Gustavo Petro won in Colombia, and anyone who sees that victory as yet another sign of Latin America’s turn to the left, a turn that will make the continent’s societies more supportive and independent of the insatiable ways of the empire of the North, less unequal. On the other hand was Rodolfo Hernández, a businessman who looked like a caricature of the most vulgar and dangerous Trumpism, without any project, clinging to a few anti-elite and anti-corruption slogans (period) and with that folksy vibe of “The I’ll fix it with a few” (and period). Petro’s triumph is therefore good news, it opens a period of hope, it comes with the idea of deepening the peace process, it brings Francia Márquez as vice-president who knows what it means to be part of “the nobodies”. a plan to make the fight against climate change the axis of its economic policy has spoken of social democracy and of not perpetuating itself in power with insidious maneuvers. Though it also had, oops, that bright changing story catchphrase.
Far from the noise of a long campaign that has revealed the guts of a fractured and polarized society, it is time to work to sew up the seams of this Colombia torn by violence and poverty. That’s what Petro will have to do, he said so himself, and it’s within that framework that the high beams have to be installed, not just to the front, but to the rear as well. For this last task nothing like the recent book by Carlos Granés, american rave, that allows us to lay the recent history of the continent on the couch and ask about its ghosts and obsessions, thus making a diagnosis that allows us to heal the suffering of broken societies, caused by the robberies of strangers and their own were crushed. What Granés often talks about is this Latin American penchant for excess, this lust for ecstasy and addiction to megalomaniacal dreams, this belief that revolution will turn the wasteland into paradise: getting drunk on the high-sounding words and disconnected from the facts and concrete realities. And that leads nowhere.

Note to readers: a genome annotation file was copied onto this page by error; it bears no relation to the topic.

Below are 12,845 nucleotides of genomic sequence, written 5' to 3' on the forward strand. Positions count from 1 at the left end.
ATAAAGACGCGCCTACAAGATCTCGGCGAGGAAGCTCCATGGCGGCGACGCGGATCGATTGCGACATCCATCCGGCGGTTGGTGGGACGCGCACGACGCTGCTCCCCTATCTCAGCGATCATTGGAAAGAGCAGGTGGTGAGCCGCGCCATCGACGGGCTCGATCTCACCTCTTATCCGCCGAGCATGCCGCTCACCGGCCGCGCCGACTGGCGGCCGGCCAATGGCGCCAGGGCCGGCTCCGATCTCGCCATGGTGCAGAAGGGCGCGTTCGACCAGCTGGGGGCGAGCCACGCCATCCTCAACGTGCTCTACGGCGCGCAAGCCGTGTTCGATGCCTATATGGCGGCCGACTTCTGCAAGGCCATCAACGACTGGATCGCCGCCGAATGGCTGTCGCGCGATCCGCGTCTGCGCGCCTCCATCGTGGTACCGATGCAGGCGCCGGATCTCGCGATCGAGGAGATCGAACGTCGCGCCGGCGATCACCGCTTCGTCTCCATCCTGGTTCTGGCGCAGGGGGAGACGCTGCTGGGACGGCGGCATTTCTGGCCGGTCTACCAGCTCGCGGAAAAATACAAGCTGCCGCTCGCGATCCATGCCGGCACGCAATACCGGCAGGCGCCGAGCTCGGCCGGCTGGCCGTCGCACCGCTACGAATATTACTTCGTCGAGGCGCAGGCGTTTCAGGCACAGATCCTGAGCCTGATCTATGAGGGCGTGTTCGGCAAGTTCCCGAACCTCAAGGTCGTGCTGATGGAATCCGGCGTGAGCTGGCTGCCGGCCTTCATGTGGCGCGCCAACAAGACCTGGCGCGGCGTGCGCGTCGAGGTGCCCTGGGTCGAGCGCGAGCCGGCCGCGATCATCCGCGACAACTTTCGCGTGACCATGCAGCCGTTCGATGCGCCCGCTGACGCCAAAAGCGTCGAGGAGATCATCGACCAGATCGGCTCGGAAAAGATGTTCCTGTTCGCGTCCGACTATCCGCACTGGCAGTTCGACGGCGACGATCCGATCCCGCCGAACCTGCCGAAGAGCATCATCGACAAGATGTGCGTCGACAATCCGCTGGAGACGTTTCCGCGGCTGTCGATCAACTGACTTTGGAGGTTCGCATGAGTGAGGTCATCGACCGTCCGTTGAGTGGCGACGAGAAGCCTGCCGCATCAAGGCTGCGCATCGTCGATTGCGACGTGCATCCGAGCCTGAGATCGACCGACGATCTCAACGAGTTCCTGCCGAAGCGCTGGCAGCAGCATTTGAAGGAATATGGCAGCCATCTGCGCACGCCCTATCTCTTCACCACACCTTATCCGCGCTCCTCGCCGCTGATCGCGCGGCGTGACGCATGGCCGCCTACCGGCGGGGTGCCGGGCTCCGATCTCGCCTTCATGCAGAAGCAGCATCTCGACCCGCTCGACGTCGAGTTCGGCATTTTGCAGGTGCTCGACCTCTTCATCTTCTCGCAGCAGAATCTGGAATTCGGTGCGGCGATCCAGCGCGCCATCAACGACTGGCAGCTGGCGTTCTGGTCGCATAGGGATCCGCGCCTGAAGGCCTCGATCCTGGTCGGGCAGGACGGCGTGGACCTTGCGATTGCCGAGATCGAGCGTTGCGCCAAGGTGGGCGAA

In one of the final chapters of his book, Granés speaks of the delirium of arrogance that exudes from Latin American victimhood. Often neither “emancipation nor autonomy” was wanted, and everything was staked on these “adamic and dramatic acts that change everything, change nothing”. “That was the problem,” he writes, “to want the pure, to want what does not exist; in redemption from injustice and pain through the pursuit of the impossible: the return to the indigenous past, the annulment of the colony, the end of globalization, the collapse of capitalism, a world without the United States, national purity, primitive Christianity, the nobility of the noble savage, the existence of Abya Yala, the annihilation of the white man”. Beacons that kindle that heart with which, as Eva Perón said, “you learn more than with intelligence”. But that is not true: so much sentimentality has only led to giving in to the slogans of those leaders who have done so much damage to Latin America. It’s now in Petro’s hands to put the breakouts in the fridge and rule for everyone. And escape purity like the plague.
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